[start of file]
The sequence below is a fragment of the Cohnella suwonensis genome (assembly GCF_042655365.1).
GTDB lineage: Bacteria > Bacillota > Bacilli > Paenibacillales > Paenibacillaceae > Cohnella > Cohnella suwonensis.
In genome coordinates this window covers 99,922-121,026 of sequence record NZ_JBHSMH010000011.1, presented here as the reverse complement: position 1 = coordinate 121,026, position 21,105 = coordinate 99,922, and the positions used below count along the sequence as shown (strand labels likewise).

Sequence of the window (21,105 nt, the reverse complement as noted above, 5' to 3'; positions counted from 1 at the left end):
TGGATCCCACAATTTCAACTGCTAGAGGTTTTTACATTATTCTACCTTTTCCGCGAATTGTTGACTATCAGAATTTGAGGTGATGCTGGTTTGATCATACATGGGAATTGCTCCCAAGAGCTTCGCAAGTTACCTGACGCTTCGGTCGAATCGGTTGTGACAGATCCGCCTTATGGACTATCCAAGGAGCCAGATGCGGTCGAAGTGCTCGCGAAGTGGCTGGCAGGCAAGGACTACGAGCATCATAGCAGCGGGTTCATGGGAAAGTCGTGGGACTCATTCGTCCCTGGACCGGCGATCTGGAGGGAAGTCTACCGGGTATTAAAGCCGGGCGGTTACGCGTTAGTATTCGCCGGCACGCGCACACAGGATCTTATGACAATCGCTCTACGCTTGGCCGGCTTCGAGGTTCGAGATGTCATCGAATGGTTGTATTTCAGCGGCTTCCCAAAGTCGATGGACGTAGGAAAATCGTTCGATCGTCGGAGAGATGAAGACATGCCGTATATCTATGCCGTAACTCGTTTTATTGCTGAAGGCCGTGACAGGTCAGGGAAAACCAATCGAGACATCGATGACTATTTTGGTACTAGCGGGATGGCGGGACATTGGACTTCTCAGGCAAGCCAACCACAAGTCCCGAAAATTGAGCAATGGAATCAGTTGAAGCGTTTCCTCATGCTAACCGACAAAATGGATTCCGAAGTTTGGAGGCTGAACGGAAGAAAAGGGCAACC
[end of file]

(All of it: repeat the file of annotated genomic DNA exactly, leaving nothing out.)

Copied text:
The sequence below is a fragment of the Cohnella suwonensis genome (assembly GCF_042655365.1).
GTDB lineage: Bacteria > Bacillota > Bacilli > Paenibacillales > Paenibacillaceae > Cohnella > Cohnella suwonensis.
In genome coordinates this window covers 99,922-121,026 of sequence record NZ_JBHSMH010000011.1, presented here as the reverse complement: position 1 = coordinate 121,026, position 21,105 = coordinate 99,922, and the positions used below count along the sequence as shown (strand labels likewise).

Sequence of the window (21,105 nt, the reverse complement as noted above, 5' to 3'; positions counted from 1 at the left end):
TGGATCCCACAATTTCAACTGCTAGAGGTTTTTACATTATTCTACCTTTTCCGCGAATTGTTGACTATCAGAATTTGAGGTGATGCTGGTTTGATCATACATGGGAATTGCTCCCAAGAGCTTCGCAAGTTACCTGACGCTTCGGTCGAATCGGTTGTGACAGATCCGCCTTATGGACTATCCAAGGAGCCAGATGCGGTCGAAGTGCTCGCGAAGTGGCTGGCAGGCAAGGACTACGAGCATCATAGCAGCGGGTTCATGGGAAAGTCGTGGGACTCATTCGTCCCTGGACCGGCGATCTGGAGGGAAGTCTACCGGGTATTAAAGCCGGGCGGTTACGCGTTAGTATTCGCCGGCACGCGCACACAGGATCTTATGACAATCGCTCTACGCTTGGCCGGCTTCGAGGTTCGAGATGTCATCGAATGGTTGTATTTCAGCGGCTTCCCAAAGTCGATGGACGTAGGAAAATCGTTCGATCGTCGGAGAGATGAAGACATGCCGTATATCTATGCCGTAACTCGTTTTATTGCTGAAGGCCGTGACAGGTCAGGGAAAACCAATCGAGACATCGATGACTATTTTGGTACTAGCGGGATGGCGGGACATTGGACTTCTCAGGCAAGCCAACCACAAGTCCCGAAAATTGAGCAATGGAATCAGTTGAAGCGTTTCCTCATGCTAACCGACAAAATGGATTCCGAAGTTTGGAGGCTGAACGGAAGAAAAGGGCAACC